Getting the Best From the UK/EU Divorce
Until 2009 there was no express provision for withdrawing from the EU. Article 50 of the Lisbon Treaty expressly provides for this. It leaves a country’s decision to leave the EU to its own constitutional requirements.
Since the outcome of the referendum is not legally binding under the UK constitution, crowdfunded lawyers led by David Pannick QC and Rhodri Thompson QC have indicated an intention to judicially review any government decision to trigger withdrawal without an Act of Parliament. With Theresa May as the new prime minister and the new cabinet appointed, it is clear that the UK is on the Brexit path.
Paragraph 2 of Article 50 is clear that the decision to withdraw rests with the UK and that the EU cannot legally force the UK to trigger the withdrawal. David Davis, the new Secretary of State for Exiting the EU, made clear last week that the UK will not send the notification to the European Council this year.
Once triggered, the two-year period to hammer out the agreement setting out future relations between the UK and the EU will start ticking. The only way of extending this period is with the unanimous agreement of the European Council. Since this may be difficult to achieve, it is suggested here that it might be an idea not to trigger the withdrawal until an agreement is reached with the EU that the two-year deadline will not apply and that the UK will remain in the EU until a mutually satisfactory agreement is reached. This is unlikely to be acceptable to the EU but perhaps an agreement could be reached to extend the period of negotiations to three or perhaps five years instead.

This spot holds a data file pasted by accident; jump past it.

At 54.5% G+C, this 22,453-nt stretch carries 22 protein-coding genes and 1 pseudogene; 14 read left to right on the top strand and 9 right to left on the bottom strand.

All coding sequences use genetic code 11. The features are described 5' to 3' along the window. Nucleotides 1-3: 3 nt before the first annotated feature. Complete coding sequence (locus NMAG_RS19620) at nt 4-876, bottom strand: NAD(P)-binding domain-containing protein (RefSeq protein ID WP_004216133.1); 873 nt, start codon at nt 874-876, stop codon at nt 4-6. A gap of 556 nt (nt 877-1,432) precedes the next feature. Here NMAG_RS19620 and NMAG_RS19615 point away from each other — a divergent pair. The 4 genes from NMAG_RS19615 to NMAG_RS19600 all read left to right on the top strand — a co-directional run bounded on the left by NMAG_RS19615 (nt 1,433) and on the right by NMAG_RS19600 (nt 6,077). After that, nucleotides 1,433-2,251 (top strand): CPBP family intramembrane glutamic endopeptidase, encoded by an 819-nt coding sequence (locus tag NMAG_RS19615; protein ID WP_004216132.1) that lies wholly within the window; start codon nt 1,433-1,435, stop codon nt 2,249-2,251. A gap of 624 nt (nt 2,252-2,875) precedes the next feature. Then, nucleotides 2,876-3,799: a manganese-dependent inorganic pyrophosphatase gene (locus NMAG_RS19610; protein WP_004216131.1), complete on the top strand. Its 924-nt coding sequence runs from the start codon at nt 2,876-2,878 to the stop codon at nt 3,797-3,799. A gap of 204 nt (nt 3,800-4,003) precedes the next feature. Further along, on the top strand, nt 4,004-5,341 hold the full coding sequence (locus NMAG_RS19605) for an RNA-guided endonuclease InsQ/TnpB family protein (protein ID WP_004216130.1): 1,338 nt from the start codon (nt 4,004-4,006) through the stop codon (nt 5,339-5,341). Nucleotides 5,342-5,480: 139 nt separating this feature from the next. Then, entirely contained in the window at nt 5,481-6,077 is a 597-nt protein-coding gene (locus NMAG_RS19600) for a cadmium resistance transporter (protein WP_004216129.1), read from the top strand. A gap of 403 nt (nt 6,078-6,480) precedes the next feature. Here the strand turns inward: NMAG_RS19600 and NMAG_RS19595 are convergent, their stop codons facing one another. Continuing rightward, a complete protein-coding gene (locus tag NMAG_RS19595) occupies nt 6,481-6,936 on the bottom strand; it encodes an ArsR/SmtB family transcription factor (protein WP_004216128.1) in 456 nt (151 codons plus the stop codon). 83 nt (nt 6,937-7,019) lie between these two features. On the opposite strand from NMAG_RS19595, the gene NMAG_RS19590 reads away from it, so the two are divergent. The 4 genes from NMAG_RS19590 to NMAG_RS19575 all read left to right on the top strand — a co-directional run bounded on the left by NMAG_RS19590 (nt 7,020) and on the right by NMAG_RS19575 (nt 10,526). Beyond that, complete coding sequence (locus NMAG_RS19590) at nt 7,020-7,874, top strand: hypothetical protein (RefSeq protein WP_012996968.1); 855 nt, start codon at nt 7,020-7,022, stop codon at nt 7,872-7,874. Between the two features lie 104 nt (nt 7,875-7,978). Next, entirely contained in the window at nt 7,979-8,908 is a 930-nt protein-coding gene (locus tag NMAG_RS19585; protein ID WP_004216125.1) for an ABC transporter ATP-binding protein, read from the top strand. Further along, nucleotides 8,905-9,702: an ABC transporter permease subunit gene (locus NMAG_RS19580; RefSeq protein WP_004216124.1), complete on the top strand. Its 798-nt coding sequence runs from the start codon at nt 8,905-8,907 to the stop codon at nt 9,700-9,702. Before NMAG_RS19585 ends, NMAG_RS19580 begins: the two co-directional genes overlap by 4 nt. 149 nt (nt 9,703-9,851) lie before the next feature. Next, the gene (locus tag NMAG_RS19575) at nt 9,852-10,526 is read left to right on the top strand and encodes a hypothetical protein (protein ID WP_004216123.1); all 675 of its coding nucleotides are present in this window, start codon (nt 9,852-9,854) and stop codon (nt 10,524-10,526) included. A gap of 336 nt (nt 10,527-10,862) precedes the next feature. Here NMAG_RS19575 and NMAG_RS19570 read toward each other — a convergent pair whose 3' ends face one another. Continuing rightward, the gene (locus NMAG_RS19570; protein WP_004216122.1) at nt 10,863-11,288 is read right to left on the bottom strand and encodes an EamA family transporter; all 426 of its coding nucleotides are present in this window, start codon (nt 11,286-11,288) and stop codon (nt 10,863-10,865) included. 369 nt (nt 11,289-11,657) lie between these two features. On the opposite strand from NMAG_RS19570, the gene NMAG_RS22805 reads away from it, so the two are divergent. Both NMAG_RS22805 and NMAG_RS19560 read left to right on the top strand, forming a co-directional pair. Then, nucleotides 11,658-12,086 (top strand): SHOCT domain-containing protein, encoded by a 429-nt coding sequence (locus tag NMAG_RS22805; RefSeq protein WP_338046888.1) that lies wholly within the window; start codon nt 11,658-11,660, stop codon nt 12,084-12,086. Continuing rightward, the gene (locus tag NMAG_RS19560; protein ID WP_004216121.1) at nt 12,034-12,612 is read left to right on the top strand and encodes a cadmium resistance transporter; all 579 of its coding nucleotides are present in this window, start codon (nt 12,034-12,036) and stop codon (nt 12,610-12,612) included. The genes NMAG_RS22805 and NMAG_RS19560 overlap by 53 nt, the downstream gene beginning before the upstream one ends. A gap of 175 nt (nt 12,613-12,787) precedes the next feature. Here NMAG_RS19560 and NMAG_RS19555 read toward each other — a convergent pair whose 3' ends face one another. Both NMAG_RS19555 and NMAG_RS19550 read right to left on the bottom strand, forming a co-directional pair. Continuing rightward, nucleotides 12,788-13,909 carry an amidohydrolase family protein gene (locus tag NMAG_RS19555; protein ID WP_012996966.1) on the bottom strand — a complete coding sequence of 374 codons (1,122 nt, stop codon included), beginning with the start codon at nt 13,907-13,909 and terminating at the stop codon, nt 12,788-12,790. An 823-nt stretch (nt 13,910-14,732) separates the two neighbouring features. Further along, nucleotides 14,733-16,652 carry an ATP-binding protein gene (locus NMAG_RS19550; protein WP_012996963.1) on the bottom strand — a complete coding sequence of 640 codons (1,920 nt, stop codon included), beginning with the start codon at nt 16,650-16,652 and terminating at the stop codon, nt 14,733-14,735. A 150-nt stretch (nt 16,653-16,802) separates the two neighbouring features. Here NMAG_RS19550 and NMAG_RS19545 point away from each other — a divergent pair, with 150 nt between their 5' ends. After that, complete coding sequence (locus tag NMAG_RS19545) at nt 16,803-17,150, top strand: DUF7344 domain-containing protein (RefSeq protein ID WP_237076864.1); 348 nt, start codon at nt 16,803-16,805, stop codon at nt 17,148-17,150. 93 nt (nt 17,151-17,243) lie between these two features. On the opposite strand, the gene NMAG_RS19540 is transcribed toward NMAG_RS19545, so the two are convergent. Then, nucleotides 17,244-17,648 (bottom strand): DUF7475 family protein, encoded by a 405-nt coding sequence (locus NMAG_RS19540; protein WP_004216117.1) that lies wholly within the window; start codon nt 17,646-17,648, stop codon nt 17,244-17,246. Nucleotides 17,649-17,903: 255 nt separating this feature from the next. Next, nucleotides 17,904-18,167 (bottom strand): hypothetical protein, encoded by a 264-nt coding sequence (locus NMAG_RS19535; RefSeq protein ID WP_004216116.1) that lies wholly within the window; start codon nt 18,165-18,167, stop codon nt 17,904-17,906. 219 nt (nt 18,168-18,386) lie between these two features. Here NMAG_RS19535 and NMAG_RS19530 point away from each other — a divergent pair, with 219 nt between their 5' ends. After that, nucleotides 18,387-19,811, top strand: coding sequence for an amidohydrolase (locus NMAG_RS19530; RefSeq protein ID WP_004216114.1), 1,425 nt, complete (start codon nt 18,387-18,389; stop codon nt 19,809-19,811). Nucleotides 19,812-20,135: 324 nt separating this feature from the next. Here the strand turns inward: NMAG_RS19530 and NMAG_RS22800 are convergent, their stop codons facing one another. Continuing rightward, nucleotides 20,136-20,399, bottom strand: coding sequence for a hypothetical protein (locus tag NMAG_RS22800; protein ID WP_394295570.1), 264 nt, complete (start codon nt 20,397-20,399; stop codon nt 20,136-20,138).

Regardless of how long the UK will have, the new deal will need to be approved by a qualified majority of the council and is subject to European Parliament’s approval.
The government is said to be considering the different agreements that countries such as Norway, Switzerland, Canada and Turkey have with the EU as the possible framework. As a member of the World Trade Organisation (WTO) and signatory to WTO Agreements in case no deal is struck with the EU before the deadline expires, the UK would find itself in the same position in respect of goods as Australia and the US are today vis-a-vis the EU by invoking the most-favoured nation provision.
EU law including competition law and state aid would not apply. The Norway model is unlikely to be the option favoured by the government since it would require the UK to adopt all EU law – including in the field of energy – without having any say in its adoption, to contribute to the EU budget and to allow the free movement of people. The free trade agreement agreed between Canada and the EU may be a better model albeit most services, agricultural goods and fisheries are not covered.
It would seem that a customs union along the lines of the one Turkey has with the EU with limited free movement comes closest to meeting the requirements of the leave campaigners. And perhaps some version of it would also be in the EU’s best interest. At this point it is not clear that cool heads will prevail in the negotiations and ensure the best interests of both are attained in any upcoming divorce.
Ana Stanic, EU energy and international law specialist